Science favors the collective, the species. We are analyzed by groups, the behavior of crowds, evolutionary patterns, economic cycles. Swept up in the net of the social and natural sciences, the “I” seems to disappear.
Here the American and Jewish traditions join hands. A human being is a singular creation in the Bible. The first thing we are told about creation is that each person is in the image of God. When the great American poet Walt Whitman writes that he celebrates himself and sings himself, the accent is not only of the new world, but the biblical heritage.
Abraham rose above his time; Ruth transcended her Midianite legacy and God rebuked King Saul for thinking too little of himself (I Samuel, 15). This is not egotism but an affirmation of potential. Do not be bewitched by predictions and statistics, by algorithms and game theory. The human animal is the one who, knowing what is predictable, can therefore do the opposite. Liberated by his Soviet captors, Natan Sharansky was given one direction — walk straight across the bridge to freedom. He walked zigzag. The free, indomitable will, the eternal “I” can defy tyranny and disprove number crunching. In our zigzag glory we are images of God.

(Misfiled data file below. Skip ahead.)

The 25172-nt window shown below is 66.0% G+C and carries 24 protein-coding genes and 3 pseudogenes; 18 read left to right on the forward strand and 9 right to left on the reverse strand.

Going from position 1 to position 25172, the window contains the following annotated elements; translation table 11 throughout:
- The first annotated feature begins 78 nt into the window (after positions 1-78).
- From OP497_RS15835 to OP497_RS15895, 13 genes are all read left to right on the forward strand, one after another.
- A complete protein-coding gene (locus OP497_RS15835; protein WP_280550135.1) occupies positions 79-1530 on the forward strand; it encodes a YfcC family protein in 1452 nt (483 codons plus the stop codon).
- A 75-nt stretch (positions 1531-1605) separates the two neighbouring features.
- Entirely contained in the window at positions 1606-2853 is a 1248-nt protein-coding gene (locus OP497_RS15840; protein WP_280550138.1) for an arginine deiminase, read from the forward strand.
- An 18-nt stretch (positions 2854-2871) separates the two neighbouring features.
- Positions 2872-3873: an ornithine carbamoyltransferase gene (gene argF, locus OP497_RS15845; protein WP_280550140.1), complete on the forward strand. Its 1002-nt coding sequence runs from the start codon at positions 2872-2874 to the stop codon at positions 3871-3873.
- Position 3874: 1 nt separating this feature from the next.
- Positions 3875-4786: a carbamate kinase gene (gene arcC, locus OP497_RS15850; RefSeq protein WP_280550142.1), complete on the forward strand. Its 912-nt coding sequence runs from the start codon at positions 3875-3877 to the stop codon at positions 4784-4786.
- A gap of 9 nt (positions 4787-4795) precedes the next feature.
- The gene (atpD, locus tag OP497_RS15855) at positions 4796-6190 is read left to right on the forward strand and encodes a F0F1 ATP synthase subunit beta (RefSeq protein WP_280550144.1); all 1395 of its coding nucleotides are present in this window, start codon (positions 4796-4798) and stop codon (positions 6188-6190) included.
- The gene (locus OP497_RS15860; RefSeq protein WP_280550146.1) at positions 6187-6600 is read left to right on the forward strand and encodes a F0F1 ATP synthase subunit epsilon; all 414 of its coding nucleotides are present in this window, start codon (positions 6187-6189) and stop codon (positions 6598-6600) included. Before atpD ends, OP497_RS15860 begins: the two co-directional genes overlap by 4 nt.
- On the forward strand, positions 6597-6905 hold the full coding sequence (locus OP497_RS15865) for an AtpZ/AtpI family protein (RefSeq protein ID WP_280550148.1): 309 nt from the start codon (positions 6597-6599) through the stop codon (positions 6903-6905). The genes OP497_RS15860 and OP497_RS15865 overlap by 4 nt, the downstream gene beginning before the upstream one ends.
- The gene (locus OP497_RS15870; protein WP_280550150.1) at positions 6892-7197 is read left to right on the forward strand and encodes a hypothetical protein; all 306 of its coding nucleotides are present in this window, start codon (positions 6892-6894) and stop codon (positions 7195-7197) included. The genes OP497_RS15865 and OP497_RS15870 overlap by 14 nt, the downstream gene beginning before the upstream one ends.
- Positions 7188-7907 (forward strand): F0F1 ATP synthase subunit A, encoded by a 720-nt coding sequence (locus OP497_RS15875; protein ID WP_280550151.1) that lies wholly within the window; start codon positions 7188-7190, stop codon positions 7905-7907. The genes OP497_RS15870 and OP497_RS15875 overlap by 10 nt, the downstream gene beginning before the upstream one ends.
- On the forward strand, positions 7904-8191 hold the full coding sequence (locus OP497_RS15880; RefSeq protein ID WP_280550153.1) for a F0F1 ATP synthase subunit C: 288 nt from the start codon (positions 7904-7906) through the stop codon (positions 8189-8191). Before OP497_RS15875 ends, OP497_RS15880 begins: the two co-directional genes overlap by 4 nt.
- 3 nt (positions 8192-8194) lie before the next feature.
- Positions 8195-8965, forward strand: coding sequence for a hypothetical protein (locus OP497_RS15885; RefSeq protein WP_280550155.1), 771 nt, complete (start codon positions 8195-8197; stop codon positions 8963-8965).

Rabbi David Wolpe is spiritual leader of Sinai Temple in Los Angeles. Follow his teachings at www.facebook.com/Rabbi Wolpe.
The Jewish Week feels comments create a valuable conversation and wants to feature your thoughts on our website. To make everyone feel welcome, we won't publish comments that are profane, irrelevant, promotional or make personal attacks.